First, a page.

- The Washington Times - Monday, April 21, 2008


Buildings damaged in rainy, windy storm

A gusty spring storm yesterday damaged several buildings, suspended the Earth Day festival on the Mall and threatened to flood low-lying areas.

The Charles County director of emergency services said a small twister may have touched down near Renner Road in Waldorf, Md.

There was no official confirmation from the National Weather Service of a tornado, but a small twister came close to many businesses and also did damage near a residential area.

“There was some damage done to some buildings,” Charles County government spokesman George Clarkson told WTOP Radio. “Some other trees and different things were also knocked down by the heavy winds.”

Mr. Clarkson said 20 feet of shingles were blown off Thomas Stone High School.

Heavy winds tore off part of the roof of the George E. Peters Seventh-Day Adventist school and turned over trailers in the Hyattsville school’s parking lot, Prince George’s County fire department spokesman Mark Brady said.

A nearby church also was damaged by debris from the school, but no injuries were reported. Students will not be able to attend the school for at least the next few days, Mr. Brady said.

In Montgomery County, fire department spokesman Pete Piringer said lightning sparked a fire at a large garage in the Laytonsville area, causing extensive damage to the garage, as well as motorcycles and lawn mowers inside. He said one firefighter suffered a minor injury.

The National Weather Service issued flood warnings for much of the Washington and Baltimore region, where several inches of rain was expected in some areas. Scattered power outages also were reported.

At Baltimore-Washington International Thurgood Marshall Airport, a plane preparing to land was struck by lightning. BWI spokesman Jonathan Dean says the plane landed safely and there were no injuries.

The airport spokesman said he did not know where the Jetlink aircraft was struck.



Congestion hampers hurricane readiness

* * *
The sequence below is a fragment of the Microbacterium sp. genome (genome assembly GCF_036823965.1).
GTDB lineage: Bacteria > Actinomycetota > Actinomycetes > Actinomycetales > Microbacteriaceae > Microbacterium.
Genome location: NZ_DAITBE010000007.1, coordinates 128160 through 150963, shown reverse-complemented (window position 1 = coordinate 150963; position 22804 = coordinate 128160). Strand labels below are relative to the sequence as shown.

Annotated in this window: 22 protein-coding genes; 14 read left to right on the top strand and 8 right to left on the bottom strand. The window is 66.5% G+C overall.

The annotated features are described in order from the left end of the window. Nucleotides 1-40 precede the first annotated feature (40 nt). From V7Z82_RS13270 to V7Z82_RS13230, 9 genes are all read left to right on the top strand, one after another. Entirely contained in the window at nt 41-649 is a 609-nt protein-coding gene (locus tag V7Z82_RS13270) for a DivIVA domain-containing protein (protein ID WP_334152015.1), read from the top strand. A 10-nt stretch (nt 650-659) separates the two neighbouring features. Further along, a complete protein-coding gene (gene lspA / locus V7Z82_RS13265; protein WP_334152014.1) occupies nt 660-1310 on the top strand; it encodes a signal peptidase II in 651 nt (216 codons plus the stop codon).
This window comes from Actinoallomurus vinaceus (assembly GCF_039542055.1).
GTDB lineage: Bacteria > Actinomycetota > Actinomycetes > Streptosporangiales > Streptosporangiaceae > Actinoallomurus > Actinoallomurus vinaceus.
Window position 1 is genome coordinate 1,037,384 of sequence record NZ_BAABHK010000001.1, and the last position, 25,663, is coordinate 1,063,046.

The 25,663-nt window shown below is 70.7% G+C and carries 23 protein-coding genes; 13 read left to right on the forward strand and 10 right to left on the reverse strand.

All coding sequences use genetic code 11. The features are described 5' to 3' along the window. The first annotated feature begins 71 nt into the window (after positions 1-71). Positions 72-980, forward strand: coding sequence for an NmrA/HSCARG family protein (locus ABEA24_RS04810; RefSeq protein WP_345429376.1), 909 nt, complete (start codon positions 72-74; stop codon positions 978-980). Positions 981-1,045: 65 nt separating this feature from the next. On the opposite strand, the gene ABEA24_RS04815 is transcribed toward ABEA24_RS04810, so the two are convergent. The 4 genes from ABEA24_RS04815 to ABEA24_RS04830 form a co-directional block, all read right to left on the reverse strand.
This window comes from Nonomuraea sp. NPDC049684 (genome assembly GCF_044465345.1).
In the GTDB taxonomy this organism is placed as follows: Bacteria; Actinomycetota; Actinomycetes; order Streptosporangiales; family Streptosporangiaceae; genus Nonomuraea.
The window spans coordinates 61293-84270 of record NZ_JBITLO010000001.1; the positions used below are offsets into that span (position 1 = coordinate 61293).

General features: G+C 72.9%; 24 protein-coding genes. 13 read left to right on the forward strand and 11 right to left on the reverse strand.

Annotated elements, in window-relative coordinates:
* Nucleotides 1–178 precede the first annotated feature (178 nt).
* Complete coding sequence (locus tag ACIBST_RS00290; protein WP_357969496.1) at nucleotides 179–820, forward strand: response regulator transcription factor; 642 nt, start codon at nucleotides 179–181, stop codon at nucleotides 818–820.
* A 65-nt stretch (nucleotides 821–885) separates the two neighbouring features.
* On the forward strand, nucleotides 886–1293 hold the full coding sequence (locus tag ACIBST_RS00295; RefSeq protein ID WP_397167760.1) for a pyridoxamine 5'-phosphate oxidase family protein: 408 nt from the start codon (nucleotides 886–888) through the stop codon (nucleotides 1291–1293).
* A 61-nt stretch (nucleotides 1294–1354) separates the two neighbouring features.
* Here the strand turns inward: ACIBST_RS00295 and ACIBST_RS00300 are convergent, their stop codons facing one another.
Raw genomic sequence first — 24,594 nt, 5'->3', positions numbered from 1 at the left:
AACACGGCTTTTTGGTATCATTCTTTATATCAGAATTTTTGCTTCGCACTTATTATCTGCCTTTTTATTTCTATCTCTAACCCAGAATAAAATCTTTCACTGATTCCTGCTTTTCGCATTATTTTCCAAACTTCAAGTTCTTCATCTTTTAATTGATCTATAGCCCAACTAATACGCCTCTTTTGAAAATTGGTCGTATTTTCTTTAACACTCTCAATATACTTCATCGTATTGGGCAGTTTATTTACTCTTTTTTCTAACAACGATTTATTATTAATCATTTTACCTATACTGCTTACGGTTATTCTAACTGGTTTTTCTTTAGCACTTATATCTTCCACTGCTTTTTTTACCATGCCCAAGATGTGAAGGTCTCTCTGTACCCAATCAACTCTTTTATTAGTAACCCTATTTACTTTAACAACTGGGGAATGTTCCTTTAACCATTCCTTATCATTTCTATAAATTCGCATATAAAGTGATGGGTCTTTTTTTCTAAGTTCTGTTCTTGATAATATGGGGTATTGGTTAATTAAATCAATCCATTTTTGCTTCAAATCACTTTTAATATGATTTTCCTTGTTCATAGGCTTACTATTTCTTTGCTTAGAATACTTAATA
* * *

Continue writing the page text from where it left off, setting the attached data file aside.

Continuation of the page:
Virginia’s continuing failure to address traffic congestion is making hurricane evacuation preparations more worrisome as Hampton Roads continues to grow.

That’s what area leaders and regional planners are learning after getting a briefing from the state Department of Emergency Management on how long it would take for residents to head west on Interstate 64 in different storm scenarios.

Hampton Roads officials also have learned that coastal and inland tidal regions could face more severe storm-surge flooding because sea levels are getting higher.

A family fleeing a Category 2 hurricane could face a 15-hour trek up I-64 to the outskirts of Richmond before the storm hit. In a Category 3 hurricane, the time would increase to 28 hours because of all the additional people evacuating.

Reversing the eastbound lanes — and allowing everyone to evacuate west on them — would cut the time significantly. Virginia has never ordered the eastbound I-64 reversed to ease an evacuation from Hampton Roads. Such an order can come only from the governor.


11 more markers note historic sites

Eleven new highway markers recognizing events, people and places that had a hand in Virginia’s history will join the more than 2,000 roadside narratives already in place across the state.

Many of the new markers honor black and native Virginians. Another one making the list is NASA Wallops Flight Facility on the Eastern Shore.

The Historic Resources Board of the Department of Historic Resources approved the 11 markers during its quarterly board meeting in late March. The official state markers have primarily been installed and maintained by the Virginia Department of Transportation.



Fire burns six acres of field, forest

A fire burned about six acres of forest and field near Loch Raven Reservoir on Saturday night, Baltimore County fire officials said.

The blaze was reported at about 5 p.m. and quickly spread, burning dry leaves and brush.

Firefighters battled the blaze for about three hours before bringing it under control and remained on the scene to make sure the fire did not reignite.

One firefighter suffered minor injuries. The cause of the fire had not been determined yesterday.


Arts program plans for 20 murals

Baltimore is commissioning 20 murals this summer, more than double the amount commissioned in recent years for the annual arts program.

Mayor Sheila Dixon, a Democrat, said the new displays will complement crime prevention and development efforts the city is focusing on some neighborhoods.

The first-term mayor announced the expanded mural program Saturday during the city’s annual spring cleanup. Thousands of residents turned out for the ninth annual cleanup, which has taken on added significance under Mrs. Dixon, who has promised to make Baltimore “cleaner and greener.”

From wire dispatches and staff reports

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